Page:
Claims due to a discrepancy between tax information presented online and through the Tax Office are numerous, expensive, and often avoidable. In 2012, multiple closings in Palm Beach, Florida were affected when additional taxes were presented after closing. The resulting claims cost title companies and insurers close to $100,000. As a result, the Tax Office altered the way in which information is now presented to closing professionals (http://www.palmbeachpost.com/news/business/real-estate/title-companies-errors-by-county-tax-collector-cos/nQDm6/). Numerous lawsuits have ensued over the information obtained from or presented by the Tax Office prior to closing. See Booneville Collision Repair, Inc. v. City of Booneville, 2014 Miss. LEXIS 582 (Miss. Dec. 4, 2014); Petak v. City of Paterson (Super.Ct.App.Div. 1996) 291 N.J.Super. 234 [677 A.2d 244].
It is vital to obtain written confirmation (if possible) from the Tax Office when obtaining any information over the web (or in person). A fax confirmation request/return or email may suffice. Sometimes, a representative at the Tax Office will sign the presented tax bill with a confirmation notation. Even in states which issue or record Certificates or other documents in connection with taxes, a record of the closer’s efforts undertaken to determine and calculate the tax information can be key in the event of a challenge against the Tax Collector or the third party purchaser. An agent’s written notes memorializing the process by which taxes for the property were identified and calculated, and confirmed by the Tax Office prior to closing is powerful evidence, difficult for the Tax Office to overcome. Even so, the Tax Office in some jurisdictions will not unilaterally reverse or extinguish the imposition of taxes, interest and penalties, or even a tax sale to a third party, despite its own error without a court order that the owner is forced to obtain at the expense of the underwriter or agent.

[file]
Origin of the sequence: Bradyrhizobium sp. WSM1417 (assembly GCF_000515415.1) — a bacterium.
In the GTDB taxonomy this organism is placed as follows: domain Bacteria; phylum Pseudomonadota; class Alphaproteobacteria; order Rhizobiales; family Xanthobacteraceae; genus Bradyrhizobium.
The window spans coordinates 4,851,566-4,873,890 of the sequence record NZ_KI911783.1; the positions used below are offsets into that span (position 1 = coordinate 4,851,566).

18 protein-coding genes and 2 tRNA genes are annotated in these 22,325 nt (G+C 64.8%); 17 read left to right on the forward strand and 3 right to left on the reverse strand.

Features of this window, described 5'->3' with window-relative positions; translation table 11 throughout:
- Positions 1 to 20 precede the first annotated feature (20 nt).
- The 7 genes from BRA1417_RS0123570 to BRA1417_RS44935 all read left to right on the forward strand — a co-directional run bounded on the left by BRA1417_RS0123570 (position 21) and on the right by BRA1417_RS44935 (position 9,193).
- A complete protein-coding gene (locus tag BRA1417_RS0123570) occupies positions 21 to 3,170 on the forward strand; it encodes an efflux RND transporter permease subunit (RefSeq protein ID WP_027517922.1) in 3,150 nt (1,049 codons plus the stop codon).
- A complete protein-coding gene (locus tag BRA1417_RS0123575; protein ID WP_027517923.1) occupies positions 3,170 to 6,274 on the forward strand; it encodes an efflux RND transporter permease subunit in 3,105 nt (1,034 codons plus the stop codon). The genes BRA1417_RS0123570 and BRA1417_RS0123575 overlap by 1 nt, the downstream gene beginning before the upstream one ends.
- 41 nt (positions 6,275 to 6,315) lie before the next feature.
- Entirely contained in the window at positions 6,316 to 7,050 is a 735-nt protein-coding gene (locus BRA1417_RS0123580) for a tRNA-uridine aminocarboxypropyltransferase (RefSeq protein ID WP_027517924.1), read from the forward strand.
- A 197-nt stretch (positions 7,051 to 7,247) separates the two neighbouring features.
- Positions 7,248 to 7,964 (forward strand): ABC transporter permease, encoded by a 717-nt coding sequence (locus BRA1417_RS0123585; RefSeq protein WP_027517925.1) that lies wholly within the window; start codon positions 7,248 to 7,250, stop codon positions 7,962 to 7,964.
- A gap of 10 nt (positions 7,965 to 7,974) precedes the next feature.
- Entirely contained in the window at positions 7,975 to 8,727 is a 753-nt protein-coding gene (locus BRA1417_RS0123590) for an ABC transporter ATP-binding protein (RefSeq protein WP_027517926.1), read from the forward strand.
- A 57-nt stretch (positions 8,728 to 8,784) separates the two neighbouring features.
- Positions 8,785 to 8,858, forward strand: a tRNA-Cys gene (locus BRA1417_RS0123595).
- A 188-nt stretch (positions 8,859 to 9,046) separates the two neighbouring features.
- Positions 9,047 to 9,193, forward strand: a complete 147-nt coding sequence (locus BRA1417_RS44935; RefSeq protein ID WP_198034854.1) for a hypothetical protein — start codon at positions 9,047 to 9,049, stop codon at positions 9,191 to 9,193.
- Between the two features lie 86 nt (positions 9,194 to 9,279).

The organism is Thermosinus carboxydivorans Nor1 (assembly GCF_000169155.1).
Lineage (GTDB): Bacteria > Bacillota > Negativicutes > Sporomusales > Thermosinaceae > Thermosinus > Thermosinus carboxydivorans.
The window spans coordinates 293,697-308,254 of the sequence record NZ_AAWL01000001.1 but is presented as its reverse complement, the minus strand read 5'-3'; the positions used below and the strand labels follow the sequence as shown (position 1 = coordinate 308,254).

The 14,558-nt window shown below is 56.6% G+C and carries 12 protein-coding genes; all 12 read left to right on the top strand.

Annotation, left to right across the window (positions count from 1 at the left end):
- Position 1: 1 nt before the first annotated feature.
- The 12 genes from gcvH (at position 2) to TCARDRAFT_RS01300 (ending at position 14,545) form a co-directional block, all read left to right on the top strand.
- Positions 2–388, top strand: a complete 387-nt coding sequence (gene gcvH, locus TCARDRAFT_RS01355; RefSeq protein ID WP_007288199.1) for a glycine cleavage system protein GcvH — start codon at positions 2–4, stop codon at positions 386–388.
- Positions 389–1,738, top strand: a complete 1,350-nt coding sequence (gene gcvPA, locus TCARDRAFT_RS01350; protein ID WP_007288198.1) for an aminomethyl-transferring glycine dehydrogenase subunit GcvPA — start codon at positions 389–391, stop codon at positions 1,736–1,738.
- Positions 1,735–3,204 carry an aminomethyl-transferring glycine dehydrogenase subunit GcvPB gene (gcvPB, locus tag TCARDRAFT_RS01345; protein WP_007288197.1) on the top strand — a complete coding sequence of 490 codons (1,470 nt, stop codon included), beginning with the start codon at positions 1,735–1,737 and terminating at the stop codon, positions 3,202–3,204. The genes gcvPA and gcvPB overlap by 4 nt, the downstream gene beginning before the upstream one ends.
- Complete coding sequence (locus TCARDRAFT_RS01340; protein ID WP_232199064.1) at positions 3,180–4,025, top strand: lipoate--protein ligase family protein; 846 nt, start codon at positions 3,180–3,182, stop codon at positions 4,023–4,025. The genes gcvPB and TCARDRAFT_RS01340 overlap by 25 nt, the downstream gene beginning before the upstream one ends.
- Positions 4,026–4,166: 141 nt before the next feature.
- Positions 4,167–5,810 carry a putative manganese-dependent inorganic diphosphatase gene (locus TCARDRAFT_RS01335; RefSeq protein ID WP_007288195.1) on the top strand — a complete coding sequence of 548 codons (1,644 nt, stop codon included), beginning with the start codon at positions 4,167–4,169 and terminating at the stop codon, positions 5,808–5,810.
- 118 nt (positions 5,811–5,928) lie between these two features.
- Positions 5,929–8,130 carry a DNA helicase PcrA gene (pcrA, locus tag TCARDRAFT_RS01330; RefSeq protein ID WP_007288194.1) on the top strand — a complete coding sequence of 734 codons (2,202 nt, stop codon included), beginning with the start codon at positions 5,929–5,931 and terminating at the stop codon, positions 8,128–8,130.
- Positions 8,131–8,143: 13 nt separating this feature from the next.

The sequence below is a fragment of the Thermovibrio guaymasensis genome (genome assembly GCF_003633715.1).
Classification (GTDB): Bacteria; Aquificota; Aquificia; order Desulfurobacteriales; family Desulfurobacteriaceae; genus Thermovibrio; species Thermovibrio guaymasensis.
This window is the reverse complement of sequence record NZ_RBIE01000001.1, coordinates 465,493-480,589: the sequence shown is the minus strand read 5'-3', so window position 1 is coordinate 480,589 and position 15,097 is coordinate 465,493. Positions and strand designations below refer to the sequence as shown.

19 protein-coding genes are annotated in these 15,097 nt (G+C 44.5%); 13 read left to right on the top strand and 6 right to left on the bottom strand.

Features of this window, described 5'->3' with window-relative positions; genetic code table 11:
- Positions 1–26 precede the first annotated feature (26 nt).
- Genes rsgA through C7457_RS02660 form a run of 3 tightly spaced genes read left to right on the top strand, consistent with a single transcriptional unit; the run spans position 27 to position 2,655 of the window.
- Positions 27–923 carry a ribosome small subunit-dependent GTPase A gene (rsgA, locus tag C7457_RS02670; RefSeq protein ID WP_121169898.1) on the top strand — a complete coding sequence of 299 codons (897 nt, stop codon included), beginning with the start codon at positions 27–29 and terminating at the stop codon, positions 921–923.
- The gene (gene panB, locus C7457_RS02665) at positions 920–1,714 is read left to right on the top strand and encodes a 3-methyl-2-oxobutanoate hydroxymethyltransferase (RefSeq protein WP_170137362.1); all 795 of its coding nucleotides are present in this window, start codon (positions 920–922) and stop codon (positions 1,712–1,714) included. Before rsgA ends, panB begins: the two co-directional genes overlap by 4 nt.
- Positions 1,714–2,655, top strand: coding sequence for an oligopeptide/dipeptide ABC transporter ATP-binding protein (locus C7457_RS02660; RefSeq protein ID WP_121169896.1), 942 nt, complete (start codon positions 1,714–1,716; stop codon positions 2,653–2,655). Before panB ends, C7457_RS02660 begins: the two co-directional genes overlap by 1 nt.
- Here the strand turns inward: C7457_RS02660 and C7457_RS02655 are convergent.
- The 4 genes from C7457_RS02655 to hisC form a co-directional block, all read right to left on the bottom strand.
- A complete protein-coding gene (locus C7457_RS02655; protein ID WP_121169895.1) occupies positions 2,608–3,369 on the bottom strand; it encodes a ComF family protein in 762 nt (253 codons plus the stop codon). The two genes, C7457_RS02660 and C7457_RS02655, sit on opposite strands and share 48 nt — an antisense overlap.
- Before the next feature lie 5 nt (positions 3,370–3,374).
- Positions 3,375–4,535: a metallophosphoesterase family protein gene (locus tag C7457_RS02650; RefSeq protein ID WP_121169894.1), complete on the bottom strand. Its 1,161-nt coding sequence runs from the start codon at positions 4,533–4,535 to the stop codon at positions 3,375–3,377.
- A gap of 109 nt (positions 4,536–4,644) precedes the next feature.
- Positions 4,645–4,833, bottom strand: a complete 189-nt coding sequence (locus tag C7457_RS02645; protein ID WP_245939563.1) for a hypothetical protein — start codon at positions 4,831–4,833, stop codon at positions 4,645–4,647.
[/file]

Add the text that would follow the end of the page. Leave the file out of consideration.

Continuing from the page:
On the other hand, reliance on verbal confirmations from Tax Office personnel is risky, for the Tax Office personnel changes often and there may be no record of the discussion in the Tax Office computer tracking system. As compared to in-person interactions, verbal exchanges can lead to miscommunications and misunderstandings. In one case, although the Tax Office verbally confirmed the amount of taxes due and payable, a prior tax incentive had not yet been applied to the tax bill on the date of the conversation. After the closing, the Tax Office increased the tax amount due (as of the closing date) by several thousand dollars, resulting in a claim by the owner against the agent and the underwriter.
Your local Tax Office may have published rules or guidelines for obtaining tax information. To minimize risk, these rules should be followed without deviation. In addition, state statutes that regulate the assessment and collection of taxes must be considered in conjunction with these local rules or ordinances. Those who memorialize the efforts undertaken with the Tax Office to identify and calculate the tax amount, and preserve the information obtained during the tax search process are in the best position to advocate, to the owner’s benefit, for a reduction or elimination of taxes, interest and penalties imposed post-closing. In many states, when presented with documentary and reliable evidence that establishes an error on the part of the Tax Office, a refund may be available through an appeal process, or a tax sale reversed by court order. Check with Company Underwriting Counsel for assistance concerning compliance with local standards and practices to ensure the accuracy of tax information that will allow you to close your transaction with confidence.
Article provided by: North American Title Insurance Company
Claims Connection (2015-001) is provided by your North American Title Group Legal Department as a general information service and is not intended to contain comprehensive discussions or be relied upon as conclusive. Please contact Margery Q. Lee, Esq., Manager of National Claims and Litigation (925.295.0519) with any questions or requests for assistance.